The Ticket

Federal workers bracing for debt deal

Chris Moody
The Ticket

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(Mike Simons/Getty Images)

Government employees are bracing for news of an upcoming debt deal. Regardless of what happens in the next few weeks, their lives are about to change.

And not in a good way.

No matter what Congress and President Obama agree to in the final days leading up to the August 2nd debt ceiling deadline, federal workers will take a hit, The Washington Post reports.

Post columnist Joe Davidson broke down each likely scenario, and any way you cut it—a default, the Gang of Six compromise, Cut, Cap and Balance—the feds will be forced to make major sacrifices.

Let's look at some of the options: If Congress completely fails to raise the debt limit, the Treasury Department won't have the cash on hand to meet at least 40 percent of its payment obligations. That could easily leave federal workers in the lurch.

"The pain will be particularly severe if House Republicans prevent a debt ceiling agreement by continuing to say no to any compromise involving increased tax revenue," Davidson writes.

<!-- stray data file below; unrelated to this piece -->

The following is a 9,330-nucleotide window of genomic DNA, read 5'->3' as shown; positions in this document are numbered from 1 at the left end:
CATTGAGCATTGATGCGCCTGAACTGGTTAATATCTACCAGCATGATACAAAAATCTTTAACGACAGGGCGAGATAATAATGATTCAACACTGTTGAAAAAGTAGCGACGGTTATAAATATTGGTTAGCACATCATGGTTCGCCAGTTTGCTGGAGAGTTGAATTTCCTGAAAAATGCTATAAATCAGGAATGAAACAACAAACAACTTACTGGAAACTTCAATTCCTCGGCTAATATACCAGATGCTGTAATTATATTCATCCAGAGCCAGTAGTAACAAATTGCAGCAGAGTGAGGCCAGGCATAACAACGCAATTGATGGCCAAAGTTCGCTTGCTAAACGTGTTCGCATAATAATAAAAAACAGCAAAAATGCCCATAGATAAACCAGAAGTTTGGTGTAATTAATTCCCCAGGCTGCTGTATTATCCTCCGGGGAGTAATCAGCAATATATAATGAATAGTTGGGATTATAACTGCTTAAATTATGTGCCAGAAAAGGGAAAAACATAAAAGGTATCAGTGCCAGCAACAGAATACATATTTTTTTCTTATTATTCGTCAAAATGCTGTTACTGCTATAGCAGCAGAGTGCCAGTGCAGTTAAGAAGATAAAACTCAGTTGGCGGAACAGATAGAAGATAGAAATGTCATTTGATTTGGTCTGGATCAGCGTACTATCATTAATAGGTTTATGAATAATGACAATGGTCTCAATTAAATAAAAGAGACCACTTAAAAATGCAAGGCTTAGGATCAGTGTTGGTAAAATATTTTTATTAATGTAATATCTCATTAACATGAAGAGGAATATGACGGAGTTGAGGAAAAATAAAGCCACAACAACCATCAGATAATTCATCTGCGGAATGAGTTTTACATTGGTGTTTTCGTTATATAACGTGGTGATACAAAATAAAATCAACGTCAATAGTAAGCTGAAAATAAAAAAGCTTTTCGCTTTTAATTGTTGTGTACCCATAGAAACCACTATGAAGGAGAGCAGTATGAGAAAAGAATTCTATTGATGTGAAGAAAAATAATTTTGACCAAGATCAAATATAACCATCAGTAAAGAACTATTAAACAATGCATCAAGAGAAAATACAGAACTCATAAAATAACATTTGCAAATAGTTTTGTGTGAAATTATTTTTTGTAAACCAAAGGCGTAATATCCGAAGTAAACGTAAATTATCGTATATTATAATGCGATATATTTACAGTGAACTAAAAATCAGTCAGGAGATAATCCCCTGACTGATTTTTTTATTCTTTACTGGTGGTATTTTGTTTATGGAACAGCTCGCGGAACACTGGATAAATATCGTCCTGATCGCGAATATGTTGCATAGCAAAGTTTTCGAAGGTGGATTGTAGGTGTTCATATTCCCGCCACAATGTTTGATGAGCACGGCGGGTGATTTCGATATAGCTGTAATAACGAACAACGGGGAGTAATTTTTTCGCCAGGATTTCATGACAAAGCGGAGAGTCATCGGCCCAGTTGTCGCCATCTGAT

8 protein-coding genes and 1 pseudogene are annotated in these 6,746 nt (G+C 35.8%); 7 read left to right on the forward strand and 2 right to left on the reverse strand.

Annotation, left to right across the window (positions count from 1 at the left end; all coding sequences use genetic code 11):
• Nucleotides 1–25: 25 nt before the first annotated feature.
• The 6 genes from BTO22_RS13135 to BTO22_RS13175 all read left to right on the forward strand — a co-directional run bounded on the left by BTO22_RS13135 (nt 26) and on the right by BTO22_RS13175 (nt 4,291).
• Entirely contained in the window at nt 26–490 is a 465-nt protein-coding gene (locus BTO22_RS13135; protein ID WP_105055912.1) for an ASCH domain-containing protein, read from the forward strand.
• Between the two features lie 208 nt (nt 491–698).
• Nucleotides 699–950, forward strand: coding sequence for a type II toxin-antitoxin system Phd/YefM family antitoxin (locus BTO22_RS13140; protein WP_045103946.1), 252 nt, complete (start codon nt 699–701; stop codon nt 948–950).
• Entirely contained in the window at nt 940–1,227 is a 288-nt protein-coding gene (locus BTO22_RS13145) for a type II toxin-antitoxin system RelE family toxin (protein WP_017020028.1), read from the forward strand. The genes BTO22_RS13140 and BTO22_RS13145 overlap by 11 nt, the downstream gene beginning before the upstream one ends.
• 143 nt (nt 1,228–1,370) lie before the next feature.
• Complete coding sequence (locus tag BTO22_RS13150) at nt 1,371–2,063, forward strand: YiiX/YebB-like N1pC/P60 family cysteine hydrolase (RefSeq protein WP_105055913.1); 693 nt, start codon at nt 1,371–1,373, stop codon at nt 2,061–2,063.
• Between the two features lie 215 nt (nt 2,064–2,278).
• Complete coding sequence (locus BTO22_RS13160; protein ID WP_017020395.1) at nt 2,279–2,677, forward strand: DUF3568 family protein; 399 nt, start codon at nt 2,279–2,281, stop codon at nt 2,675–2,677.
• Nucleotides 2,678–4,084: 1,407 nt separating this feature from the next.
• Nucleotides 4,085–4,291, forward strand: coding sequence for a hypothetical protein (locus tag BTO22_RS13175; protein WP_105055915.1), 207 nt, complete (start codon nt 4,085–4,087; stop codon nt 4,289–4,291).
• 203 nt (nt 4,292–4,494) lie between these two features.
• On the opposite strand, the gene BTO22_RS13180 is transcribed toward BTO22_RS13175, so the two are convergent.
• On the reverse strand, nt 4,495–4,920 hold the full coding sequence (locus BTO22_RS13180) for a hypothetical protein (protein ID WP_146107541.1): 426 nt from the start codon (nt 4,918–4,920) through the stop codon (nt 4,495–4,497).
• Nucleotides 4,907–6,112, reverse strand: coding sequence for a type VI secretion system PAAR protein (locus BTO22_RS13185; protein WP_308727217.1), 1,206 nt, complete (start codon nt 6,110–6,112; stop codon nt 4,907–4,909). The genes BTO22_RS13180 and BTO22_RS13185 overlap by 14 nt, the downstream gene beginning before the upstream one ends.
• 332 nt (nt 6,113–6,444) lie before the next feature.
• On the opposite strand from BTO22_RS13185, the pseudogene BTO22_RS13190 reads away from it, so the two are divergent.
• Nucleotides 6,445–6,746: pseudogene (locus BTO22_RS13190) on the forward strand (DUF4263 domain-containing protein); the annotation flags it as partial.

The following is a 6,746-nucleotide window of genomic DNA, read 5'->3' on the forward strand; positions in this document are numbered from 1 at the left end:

If, for instance, the Gang of Six plan to cut trillions over ten years ever sees the light of day, Davidson reports that would likely extend the pay freeze for federal workers. The plan would cut 300,000 government jobs over the next decade. Even in the "best case" scenario, he adds, a long-term deal will drastically increase the amount federal workers pay into retirement.

That's not necessarily a bad thing, some budget analysts (who don't work for the federal government) say. Despite the pay freeze, federal pay rates have risen dramatically over the past few years, outpacing the private sector by thousands of dollars.

A USA Today review last year found that federal workers earned an average of "$67,691 in 2008 for occupations that exist both in government and the private sector." When you add benefits into the equation, the gap widens even more. Federal employees received an average of $40,785 in benefit compensation in 2008 compared to $9,882 for non-government employees.

If the pace of debt negotiations are any indicator, that all could change very quickly.

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